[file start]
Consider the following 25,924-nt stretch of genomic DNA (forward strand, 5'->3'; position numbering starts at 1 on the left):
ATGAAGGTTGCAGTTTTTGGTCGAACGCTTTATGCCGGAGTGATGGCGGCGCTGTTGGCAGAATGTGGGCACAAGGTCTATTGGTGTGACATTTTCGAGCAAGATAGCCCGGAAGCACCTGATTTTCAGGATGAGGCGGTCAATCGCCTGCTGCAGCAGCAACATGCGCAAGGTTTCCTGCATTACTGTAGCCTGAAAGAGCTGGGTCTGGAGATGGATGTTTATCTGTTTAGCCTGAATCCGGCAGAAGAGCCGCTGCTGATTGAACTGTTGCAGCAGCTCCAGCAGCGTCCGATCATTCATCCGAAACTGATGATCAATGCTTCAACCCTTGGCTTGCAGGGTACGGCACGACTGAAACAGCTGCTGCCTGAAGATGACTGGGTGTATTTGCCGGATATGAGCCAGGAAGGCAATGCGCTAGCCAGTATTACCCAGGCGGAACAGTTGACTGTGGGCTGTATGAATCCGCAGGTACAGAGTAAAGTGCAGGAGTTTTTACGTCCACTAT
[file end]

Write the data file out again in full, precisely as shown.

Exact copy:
Consider the following 25,924-nt stretch of genomic DNA (forward strand, 5'->3'; position numbering starts at 1 on the left):
ATGAAGGTTGCAGTTTTTGGTCGAACGCTTTATGCCGGAGTGATGGCGGCGCTGTTGGCAGAATGTGGGCACAAGGTCTATTGGTGTGACATTTTCGAGCAAGATAGCCCGGAAGCACCTGATTTTCAGGATGAGGCGGTCAATCGCCTGCTGCAGCAGCAACATGCGCAAGGTTTCCTGCATTACTGTAGCCTGAAAGAGCTGGGTCTGGAGATGGATGTTTATCTGTTTAGCCTGAATCCGGCAGAAGAGCCGCTGCTGATTGAACTGTTGCAGCAGCTCCAGCAGCGTCCGATCATTCATCCGAAACTGATGATCAATGCTTCAACCCTTGGCTTGCAGGGTACGGCACGACTGAAACAGCTGCTGCCTGAAGATGACTGGGTGTATTTGCCGGATATGAGCCAGGAAGGCAATGCGCTAGCCAGTATTACCCAGGCGGAACAGTTGACTGTGGGCTGTATGAATCCGCAGGTACAGAGTAAAGTGCAGGAGTTTTTACGTCCACTAT